I’d been very organised: I had a budget I wanted to stick to, plus a shopping list of yarns and buttons for upcoming projects, samples of yarn for button-matching and even a buttonband swatch for one cardigan. With the aid of much patience, I managed to get everything on my list, including some gorgeous aran weight Donegal Tweed from Craftspun, and beautiful buttons from Textile Garden. But did I stick to my budget? Yeah, not so much…
There were just so many beautiful yarns, not to mention must-have items like a KnitPro zipped case for my interchangeable needles, which tend to slide out of the fabric case I’ve been using. And then there were the half-price(ish) sweater packs. Two huge piles of them around the Black Sheep stand, near the middle of the largest exhibition hall. I trawled through them, picking up and discarding one after another, before eventually settling on one pack of Rowan Purelife recycled cotton/silk mix in a lovely marled lilac, and one of Debbi Bliss Rialto Aran in a glorious blood red.
So yes, my stash has ballooned as a result. I worked out I bought enough yarn for:
- 3 cardigans
- 2 lace shawls
- 2-3 pairs of socks
- 1 pair of gloves
Which might not sound like much, but when you consider that a) I’ve only been knitting seriously for about six months and b) I had to carry all that stuff back on the train, it was plenty, believe me! I’ve had to buy two more 24 litre storage boxes so that I have space for the sweater packs – I now have four of these boxes for my “clothing” stash, plus two under-bed boxes for yarn destined for gifts and household items (plus miscellaneous leftovers). As a result, whilst I’m not exactly going on a yarn diet, I’m going to limit myself to smaller purchases – no more sweater quantities until I’ve knitted at least one!
I don’t regret the extravagance, and I certainly don’t regret going to the show. In addition to being able to purchase new yarns, I was also able to stop and chat to several of the stall-holders, including Tracy and Kari-Helene from Purl Alpaca Designs, who gave me some really useful tips on how to adjust the Isis Tailcoat pattern to suit my (lack of) height. I also met Monica Russel, whose wellie toppers I’m making for my nephew and niece for Christmas (sssh!), and was able to ask her about an error in the printed pattern.
I’m thinking that next year, though, I’ll seek out more knitting-oriented shows – as its name suggests, The Knitting and Stitching Show has a lot of exhibitors focusing on embroidery and needlecraft. Whilst there was a fair selection of yarn stalls, there was almost nothing for the spinner or would-be spinner – I couldn’t find any spindles for sale, and whilst several stalls were selling roving and/or tops, most of it was aimed at felt-making. But now I know how useful such events are, I’ll definitely be heading to one of the big knitting shows such as Yarndale or Unwind. I just need to knit down my stash a bit before I dare go!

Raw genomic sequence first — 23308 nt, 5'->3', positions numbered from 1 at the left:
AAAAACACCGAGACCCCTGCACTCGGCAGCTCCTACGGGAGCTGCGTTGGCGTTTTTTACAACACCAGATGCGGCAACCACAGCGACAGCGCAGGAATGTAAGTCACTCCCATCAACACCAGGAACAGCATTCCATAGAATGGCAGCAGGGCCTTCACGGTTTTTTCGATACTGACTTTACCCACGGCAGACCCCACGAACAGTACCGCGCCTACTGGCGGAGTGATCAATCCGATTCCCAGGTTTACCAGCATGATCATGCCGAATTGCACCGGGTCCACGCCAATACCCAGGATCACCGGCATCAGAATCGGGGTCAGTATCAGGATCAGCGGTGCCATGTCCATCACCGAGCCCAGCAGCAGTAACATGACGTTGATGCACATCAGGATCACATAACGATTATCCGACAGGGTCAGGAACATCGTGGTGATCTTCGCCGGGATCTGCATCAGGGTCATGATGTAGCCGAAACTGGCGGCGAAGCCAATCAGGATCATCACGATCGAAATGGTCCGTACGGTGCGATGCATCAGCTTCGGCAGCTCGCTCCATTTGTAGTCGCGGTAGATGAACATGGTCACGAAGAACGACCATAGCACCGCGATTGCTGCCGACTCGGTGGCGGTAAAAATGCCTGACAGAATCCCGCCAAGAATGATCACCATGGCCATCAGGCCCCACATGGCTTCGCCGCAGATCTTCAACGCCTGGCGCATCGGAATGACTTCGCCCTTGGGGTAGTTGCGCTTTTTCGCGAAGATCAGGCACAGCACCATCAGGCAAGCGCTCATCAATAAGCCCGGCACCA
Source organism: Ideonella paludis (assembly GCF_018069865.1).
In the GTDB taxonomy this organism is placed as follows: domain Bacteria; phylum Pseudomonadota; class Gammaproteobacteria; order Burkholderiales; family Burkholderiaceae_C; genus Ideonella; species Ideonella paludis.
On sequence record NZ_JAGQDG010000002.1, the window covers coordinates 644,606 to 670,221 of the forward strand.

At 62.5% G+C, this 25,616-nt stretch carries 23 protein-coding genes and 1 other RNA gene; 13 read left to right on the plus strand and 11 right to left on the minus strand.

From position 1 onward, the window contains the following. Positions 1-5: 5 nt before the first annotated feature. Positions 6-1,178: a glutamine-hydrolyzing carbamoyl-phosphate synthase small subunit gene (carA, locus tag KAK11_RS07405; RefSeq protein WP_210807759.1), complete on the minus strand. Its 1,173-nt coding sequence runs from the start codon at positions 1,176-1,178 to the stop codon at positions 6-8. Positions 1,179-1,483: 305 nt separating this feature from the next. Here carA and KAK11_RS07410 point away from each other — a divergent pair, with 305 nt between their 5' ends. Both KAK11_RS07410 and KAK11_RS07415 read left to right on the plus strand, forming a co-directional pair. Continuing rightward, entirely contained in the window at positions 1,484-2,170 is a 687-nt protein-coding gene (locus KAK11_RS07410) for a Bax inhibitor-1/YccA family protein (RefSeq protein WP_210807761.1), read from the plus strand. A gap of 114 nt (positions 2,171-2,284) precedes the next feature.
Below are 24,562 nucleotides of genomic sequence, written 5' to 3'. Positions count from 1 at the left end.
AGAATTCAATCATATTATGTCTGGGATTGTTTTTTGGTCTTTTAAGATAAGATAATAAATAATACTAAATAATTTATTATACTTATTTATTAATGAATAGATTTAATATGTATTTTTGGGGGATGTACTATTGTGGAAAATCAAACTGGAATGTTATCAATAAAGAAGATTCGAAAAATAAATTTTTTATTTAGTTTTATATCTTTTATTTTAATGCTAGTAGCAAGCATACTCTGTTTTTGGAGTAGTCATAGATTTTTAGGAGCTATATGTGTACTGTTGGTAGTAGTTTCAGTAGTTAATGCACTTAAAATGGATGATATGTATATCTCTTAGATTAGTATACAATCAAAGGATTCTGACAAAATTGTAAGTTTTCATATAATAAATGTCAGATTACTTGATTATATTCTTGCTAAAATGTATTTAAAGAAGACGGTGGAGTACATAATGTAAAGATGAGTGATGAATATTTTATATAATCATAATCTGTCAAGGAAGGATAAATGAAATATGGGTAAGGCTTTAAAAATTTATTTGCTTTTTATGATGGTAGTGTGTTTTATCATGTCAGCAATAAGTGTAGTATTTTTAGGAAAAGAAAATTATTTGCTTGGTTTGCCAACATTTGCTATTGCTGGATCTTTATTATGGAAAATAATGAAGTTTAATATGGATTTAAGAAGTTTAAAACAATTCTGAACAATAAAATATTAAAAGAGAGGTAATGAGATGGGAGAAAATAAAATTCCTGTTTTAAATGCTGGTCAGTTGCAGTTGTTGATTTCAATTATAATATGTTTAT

Any knitter worth her salt knows that the biggest threat to her lovely yarn is the clothes moth (Tineola bisselliella). Their larvae will eat most natural fibres, including wool, silk, cotton and linen – only your 100% synthetic yarns, e.g. acrylic, are safe. I don’t have a huge stash, but I love natural fibres, especially native ones like Blue-faced Leicester wool, so I need all the protection I can muster. So how do you keep them out?
Most people use a combination of plastic bags and boxes, often with cedar blocks or lavender sachets as further deterrent. However you don’t need to buy these latter when, at this time of year, you can pick up a free moth repellent that’s probably lying around in your local park. If you’re old enough to remember playing conkers at school, then like me you probably can’t resist picking up these beautiful shiny objects – but now they can be useful as well.
Horse chestnuts (Aesculus hippocastanum), known in the UK as conkers and in the US as buckeyes, contain a chemical, triterpenoid saponin, that repels clothes moths. You can use them to make a fancy hanger for your wardrobe, or just pop a few in each stash box to keep the moths at bay.
I’ve no idea if this really works, but since it costs nothing I’m going to give it a try!
(Note: whatever other precautions you take, make sure you check your stash regularly and air it out. Better to catch a few moths in your yarn than leave their children and grandchildren to munch through the whole lot!)
I keep doing this. And by “this”, I mean starting a blog and risk it gathering dust. I had a gardening blog once, but that didn’t last long (rather like my gardening!). I almost started a knitting blog a few weeks ago, but told myself I’d have too little to write about and should just hang out on Ravelry instead. But of course I can’t just blurt out every knitting-related thing that springs to mind, not unless I want to induce the online equivalent of backing away making hurried excuses…
And so here I am, setting up a new blog with the focus on knitting. It won’t be just about knitting, since I have other interests too, but it will be focused on the domestic sphere. If you want to know more about my novels and short stories, check out my main website. I have a blog there too!
(waits a bit…)
You back? Cool! So, on with the knitting blog!